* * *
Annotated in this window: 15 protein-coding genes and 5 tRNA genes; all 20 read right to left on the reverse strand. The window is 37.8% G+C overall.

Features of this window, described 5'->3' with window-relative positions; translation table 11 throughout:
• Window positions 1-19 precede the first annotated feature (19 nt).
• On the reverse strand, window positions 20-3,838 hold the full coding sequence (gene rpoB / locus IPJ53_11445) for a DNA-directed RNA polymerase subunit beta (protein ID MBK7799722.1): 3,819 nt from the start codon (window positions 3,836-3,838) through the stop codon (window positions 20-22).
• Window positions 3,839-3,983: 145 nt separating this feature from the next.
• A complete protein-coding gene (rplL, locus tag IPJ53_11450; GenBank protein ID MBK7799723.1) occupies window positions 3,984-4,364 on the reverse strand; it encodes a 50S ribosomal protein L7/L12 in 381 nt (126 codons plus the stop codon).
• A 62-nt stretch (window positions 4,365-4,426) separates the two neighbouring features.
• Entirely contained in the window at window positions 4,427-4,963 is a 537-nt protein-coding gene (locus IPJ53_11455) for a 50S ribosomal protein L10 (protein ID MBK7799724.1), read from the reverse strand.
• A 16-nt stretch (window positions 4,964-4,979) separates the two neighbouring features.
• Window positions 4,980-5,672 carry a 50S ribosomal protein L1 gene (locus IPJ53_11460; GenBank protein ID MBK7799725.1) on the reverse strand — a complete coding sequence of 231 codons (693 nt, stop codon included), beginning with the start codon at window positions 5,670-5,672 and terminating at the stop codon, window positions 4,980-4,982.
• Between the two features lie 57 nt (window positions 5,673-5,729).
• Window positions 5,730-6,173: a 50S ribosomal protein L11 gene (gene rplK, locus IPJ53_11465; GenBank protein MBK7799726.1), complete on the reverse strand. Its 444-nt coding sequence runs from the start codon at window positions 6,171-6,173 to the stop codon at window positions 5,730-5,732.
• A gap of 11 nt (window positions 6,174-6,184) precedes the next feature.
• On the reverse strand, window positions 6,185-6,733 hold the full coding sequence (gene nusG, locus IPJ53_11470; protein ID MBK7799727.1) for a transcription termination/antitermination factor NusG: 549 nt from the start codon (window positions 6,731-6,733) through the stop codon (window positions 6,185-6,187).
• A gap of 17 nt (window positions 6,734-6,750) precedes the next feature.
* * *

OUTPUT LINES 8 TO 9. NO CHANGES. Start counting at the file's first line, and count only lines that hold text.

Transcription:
• Entirely contained in the window at window positions 4,427-4,963 is a 537-nt protein-coding gene (locus IPJ53_11455) for a 50S ribosomal protein L10 (protein ID MBK7799724.1), read from the reverse strand.
• A 16-nt stretch (window positions 4,964-4,979) separates the two neighbouring features.